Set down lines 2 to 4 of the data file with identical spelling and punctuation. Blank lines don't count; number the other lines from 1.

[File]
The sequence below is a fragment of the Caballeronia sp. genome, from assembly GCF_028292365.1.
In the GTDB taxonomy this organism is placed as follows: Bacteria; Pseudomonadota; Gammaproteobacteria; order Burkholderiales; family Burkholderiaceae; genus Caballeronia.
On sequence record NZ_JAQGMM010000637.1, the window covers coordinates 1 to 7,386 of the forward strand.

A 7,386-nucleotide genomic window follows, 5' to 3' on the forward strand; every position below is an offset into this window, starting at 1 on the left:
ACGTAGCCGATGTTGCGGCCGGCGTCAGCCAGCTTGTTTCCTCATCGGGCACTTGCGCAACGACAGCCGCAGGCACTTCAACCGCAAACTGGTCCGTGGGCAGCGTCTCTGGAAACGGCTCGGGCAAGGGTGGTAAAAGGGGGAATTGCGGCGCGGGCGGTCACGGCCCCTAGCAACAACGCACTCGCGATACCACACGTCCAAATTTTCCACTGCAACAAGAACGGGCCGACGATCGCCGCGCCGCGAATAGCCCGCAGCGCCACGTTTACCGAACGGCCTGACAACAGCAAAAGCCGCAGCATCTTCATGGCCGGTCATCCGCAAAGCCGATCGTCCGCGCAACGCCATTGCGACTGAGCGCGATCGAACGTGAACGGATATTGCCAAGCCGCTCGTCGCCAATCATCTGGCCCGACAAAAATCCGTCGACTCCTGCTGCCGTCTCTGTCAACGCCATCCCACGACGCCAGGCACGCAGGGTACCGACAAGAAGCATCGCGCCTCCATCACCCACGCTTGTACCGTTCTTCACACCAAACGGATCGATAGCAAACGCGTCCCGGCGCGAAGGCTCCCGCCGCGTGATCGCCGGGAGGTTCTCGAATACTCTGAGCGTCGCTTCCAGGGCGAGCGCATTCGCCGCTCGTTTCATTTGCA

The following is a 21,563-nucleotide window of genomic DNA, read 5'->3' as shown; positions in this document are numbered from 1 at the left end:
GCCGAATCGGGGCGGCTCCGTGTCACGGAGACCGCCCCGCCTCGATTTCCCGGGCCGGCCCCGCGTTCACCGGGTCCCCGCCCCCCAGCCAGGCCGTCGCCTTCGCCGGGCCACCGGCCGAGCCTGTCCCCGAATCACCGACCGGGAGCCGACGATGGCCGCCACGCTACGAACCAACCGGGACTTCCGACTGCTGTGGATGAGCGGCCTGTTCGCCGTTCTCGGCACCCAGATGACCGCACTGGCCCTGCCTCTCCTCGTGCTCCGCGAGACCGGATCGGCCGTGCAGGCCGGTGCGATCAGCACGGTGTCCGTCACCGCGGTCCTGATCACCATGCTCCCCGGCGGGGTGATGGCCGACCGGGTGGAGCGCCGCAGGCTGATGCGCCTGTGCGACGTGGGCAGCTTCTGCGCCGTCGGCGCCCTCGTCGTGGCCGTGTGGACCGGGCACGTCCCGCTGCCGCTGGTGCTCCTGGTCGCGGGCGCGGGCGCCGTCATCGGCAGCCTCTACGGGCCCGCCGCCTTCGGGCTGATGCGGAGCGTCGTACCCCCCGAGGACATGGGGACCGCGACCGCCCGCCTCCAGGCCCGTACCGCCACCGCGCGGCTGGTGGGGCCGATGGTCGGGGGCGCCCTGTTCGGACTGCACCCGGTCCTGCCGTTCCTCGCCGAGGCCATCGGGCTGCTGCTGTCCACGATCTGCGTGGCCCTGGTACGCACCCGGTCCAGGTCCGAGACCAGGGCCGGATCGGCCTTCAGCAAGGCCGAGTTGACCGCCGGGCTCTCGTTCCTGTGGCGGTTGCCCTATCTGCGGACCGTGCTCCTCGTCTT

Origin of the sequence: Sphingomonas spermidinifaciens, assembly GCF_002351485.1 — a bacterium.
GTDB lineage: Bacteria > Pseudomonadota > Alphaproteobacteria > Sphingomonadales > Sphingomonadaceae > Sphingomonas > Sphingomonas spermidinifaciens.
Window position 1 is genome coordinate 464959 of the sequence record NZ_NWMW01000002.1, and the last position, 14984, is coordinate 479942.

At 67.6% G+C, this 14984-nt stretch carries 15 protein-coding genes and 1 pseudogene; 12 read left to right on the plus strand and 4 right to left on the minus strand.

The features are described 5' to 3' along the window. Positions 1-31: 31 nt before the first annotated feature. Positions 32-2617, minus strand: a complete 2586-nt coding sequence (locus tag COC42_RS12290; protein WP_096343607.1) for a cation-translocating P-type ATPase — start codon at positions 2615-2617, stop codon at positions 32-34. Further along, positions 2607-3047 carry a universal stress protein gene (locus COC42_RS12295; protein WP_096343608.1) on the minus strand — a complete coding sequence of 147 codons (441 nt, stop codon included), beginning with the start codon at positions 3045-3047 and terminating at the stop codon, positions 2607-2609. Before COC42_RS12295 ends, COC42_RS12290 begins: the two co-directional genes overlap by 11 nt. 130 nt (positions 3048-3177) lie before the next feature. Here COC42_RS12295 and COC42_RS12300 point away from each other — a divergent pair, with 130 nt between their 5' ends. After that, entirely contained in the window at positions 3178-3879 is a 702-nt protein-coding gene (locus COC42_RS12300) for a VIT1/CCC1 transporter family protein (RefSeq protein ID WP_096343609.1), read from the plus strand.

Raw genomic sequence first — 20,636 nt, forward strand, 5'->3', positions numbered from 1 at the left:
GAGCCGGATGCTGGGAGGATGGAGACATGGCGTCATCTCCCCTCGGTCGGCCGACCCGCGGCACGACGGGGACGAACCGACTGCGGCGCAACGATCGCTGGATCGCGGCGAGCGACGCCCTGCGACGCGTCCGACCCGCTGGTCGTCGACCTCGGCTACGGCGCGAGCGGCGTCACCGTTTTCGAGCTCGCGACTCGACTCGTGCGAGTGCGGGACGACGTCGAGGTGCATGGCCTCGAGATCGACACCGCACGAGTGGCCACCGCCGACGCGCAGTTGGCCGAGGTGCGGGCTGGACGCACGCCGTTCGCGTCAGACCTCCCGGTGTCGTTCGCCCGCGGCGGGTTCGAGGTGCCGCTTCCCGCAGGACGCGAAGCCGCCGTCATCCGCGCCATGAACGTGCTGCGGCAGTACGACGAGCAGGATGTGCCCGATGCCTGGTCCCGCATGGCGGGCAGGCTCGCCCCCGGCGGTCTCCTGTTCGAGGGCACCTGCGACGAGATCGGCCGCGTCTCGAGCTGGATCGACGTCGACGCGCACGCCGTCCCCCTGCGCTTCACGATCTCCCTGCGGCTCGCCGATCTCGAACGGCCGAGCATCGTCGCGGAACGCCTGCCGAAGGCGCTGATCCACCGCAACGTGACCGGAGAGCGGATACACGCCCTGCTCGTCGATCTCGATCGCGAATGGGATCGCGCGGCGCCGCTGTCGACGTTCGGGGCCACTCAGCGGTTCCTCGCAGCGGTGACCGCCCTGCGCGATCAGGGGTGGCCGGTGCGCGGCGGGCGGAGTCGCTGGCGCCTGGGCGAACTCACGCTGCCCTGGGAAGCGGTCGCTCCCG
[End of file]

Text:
In the GTDB taxonomy this organism is placed as follows: Bacteria; Pseudomonadota; Gammaproteobacteria; order Burkholderiales; family Burkholderiaceae; genus Caballeronia.
On sequence record NZ_JAQGMM010000637.1, the window covers coordinates 1 to 7,386 of the forward strand.

A 7,386-nucleotide genomic window follows, 5' to 3' on the forward strand; every position below is an offset into this window, starting at 1 on the left: